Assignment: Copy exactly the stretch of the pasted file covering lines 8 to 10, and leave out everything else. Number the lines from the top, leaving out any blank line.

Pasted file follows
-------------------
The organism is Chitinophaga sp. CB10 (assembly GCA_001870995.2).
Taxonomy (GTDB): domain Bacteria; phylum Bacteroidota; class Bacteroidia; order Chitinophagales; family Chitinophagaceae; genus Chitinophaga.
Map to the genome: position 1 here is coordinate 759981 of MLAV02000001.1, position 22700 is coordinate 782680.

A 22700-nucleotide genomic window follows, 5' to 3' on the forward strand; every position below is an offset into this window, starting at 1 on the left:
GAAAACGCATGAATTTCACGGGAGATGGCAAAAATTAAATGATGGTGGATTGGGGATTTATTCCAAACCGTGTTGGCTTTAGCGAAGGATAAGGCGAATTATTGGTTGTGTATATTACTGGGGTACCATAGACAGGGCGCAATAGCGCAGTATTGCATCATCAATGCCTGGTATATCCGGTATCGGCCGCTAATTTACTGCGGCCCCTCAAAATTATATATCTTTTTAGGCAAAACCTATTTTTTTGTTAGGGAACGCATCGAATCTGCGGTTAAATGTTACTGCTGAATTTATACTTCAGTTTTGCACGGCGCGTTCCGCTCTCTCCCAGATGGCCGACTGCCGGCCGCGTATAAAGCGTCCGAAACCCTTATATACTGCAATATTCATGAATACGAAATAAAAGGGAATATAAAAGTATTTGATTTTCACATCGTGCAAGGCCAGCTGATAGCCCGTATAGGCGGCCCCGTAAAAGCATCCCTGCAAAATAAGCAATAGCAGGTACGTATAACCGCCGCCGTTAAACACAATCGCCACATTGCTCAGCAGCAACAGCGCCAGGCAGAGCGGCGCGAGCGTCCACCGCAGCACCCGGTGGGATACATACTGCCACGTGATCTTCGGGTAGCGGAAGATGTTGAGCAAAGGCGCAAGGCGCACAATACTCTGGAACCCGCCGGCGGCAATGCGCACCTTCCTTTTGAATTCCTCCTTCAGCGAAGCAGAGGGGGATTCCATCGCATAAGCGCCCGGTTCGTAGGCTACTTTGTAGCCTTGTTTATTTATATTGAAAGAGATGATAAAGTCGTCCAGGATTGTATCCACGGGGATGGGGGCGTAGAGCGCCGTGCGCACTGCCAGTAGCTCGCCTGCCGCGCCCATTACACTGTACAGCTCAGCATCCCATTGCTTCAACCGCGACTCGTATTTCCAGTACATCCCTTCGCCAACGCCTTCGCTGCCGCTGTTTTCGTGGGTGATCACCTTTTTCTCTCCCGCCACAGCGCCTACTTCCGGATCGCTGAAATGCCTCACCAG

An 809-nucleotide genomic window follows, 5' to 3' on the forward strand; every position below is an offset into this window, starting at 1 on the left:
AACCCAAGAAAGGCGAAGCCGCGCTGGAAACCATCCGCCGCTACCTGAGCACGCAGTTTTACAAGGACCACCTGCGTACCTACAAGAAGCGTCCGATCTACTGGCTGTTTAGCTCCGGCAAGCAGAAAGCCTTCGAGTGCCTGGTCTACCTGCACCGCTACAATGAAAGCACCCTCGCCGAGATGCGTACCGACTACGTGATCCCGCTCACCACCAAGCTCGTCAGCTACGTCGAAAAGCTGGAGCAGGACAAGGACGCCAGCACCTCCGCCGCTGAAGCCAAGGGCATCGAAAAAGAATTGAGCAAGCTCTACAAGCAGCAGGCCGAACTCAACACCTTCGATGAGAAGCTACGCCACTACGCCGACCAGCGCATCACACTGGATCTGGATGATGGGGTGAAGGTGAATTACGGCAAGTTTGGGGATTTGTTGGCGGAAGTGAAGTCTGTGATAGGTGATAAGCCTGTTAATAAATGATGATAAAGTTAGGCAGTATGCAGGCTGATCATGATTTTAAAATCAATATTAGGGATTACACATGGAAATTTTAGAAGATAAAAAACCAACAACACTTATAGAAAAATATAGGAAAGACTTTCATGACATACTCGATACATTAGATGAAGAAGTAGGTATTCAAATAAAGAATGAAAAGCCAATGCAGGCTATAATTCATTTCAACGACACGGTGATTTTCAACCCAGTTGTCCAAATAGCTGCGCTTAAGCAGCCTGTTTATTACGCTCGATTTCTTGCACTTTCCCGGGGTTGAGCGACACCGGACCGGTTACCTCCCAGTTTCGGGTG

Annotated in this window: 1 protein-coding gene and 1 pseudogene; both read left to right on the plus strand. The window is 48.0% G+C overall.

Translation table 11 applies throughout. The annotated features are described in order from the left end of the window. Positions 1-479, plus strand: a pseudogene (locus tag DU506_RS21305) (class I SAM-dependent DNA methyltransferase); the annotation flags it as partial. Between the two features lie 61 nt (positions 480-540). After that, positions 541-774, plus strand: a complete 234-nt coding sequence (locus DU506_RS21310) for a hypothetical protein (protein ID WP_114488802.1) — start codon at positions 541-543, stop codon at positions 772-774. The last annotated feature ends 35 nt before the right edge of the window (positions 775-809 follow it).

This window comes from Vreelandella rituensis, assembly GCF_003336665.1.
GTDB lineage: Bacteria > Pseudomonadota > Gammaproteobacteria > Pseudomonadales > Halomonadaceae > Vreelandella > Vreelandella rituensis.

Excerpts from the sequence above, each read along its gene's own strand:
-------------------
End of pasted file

Annotated in this window: 1 protein-coding gene and 1 pseudogene; both read left to right on the plus strand. The window is 48.0% G+C overall.

Translation table 11 applies throughout. The annotated features are described in order from the left end of the window. Positions 1-479, plus strand: a pseudogene (locus tag DU506_RS21305) (class I SAM-dependent DNA methyltransferase); the annotation flags it as partial. Between the two features lie 61 nt (positions 480-540). After that, positions 541-774, plus strand: a complete 234-nt coding sequence (locus DU506_RS21310) for a hypothetical protein (protein ID WP_114488802.1) — start codon at positions 541-543, stop codon at positions 772-774. The last annotated feature ends 35 nt before the right edge of the window (positions 775-809 follow it).

This window comes from Vreelandella rituensis, assembly GCF_003336665.1.